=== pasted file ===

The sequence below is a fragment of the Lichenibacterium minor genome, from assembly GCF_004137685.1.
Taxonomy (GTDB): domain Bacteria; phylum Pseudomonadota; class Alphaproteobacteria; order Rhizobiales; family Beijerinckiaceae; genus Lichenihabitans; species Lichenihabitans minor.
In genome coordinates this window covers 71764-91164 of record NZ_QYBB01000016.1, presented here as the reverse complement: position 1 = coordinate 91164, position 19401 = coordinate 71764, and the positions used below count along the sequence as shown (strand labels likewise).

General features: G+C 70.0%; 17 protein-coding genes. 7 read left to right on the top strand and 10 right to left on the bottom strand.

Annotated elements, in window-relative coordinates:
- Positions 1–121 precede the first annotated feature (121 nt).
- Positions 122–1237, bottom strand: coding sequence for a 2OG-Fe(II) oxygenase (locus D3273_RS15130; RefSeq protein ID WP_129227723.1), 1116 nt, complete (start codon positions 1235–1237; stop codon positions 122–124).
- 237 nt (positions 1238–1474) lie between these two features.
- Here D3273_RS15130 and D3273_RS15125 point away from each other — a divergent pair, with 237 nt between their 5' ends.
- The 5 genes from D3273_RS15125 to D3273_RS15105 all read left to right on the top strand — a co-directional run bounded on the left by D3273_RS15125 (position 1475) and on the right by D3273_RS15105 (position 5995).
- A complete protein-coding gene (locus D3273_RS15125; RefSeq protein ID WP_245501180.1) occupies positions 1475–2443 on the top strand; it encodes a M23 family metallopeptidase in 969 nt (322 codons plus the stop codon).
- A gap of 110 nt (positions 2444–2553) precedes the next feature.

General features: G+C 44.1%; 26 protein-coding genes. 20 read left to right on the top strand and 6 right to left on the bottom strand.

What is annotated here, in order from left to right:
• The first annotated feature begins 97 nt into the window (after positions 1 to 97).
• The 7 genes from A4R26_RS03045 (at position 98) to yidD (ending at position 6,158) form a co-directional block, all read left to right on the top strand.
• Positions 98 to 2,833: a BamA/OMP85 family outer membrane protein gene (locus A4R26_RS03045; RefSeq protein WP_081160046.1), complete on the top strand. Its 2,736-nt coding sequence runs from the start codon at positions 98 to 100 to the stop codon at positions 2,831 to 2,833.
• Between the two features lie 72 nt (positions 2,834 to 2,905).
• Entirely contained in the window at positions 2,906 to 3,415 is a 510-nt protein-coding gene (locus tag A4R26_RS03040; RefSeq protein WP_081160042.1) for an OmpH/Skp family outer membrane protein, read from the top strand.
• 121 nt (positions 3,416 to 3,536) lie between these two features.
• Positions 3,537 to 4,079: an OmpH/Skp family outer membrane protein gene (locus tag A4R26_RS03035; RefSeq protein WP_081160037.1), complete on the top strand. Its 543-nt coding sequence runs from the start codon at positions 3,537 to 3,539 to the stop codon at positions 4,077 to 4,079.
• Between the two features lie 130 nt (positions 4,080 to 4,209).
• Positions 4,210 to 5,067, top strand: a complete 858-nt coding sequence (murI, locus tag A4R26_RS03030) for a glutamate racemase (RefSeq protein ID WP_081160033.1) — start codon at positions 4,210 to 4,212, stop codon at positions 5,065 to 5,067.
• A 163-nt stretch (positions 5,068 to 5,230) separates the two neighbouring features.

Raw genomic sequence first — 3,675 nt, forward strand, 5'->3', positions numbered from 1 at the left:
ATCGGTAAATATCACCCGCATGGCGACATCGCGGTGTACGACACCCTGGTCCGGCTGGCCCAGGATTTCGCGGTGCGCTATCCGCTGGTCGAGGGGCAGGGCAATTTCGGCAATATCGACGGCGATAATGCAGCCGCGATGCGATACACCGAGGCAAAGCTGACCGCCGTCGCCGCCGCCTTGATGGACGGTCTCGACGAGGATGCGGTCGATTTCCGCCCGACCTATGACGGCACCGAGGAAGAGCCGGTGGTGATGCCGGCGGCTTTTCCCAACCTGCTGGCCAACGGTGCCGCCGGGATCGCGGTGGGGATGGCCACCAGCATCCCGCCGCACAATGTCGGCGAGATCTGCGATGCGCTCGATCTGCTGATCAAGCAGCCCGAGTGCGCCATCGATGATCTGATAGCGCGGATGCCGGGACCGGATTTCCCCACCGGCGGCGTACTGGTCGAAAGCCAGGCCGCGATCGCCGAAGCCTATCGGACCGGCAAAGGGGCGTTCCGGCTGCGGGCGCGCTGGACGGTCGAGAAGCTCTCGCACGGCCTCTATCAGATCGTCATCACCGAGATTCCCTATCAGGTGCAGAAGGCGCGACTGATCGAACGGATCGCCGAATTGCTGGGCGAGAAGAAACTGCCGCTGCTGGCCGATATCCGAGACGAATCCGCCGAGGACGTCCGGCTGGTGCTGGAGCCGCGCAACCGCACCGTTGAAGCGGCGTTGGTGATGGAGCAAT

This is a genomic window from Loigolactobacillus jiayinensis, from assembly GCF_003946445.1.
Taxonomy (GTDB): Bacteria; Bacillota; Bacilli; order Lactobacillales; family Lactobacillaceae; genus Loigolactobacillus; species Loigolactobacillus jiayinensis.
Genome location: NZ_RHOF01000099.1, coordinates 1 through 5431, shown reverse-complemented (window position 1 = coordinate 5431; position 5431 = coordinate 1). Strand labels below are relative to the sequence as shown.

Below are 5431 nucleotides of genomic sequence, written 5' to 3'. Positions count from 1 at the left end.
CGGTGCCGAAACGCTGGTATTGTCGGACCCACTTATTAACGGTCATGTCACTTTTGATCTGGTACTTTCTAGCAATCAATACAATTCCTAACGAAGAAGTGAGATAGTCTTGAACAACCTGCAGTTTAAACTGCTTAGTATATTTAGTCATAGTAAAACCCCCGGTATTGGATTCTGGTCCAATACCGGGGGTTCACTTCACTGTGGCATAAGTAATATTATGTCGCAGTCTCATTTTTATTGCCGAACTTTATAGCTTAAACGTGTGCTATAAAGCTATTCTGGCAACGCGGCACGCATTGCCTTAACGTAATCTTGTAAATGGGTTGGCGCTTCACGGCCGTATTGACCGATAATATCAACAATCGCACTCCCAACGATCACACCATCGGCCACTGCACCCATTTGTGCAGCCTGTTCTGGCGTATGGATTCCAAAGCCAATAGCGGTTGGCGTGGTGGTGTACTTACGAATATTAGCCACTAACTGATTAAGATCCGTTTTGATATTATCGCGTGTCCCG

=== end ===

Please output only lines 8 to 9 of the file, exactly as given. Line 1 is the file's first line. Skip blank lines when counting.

- 237 nt (positions 1238–1474) lie between these two features.
- Here D3273_RS15130 and D3273_RS15125 point away from each other — a divergent pair, with 237 nt between their 5' ends.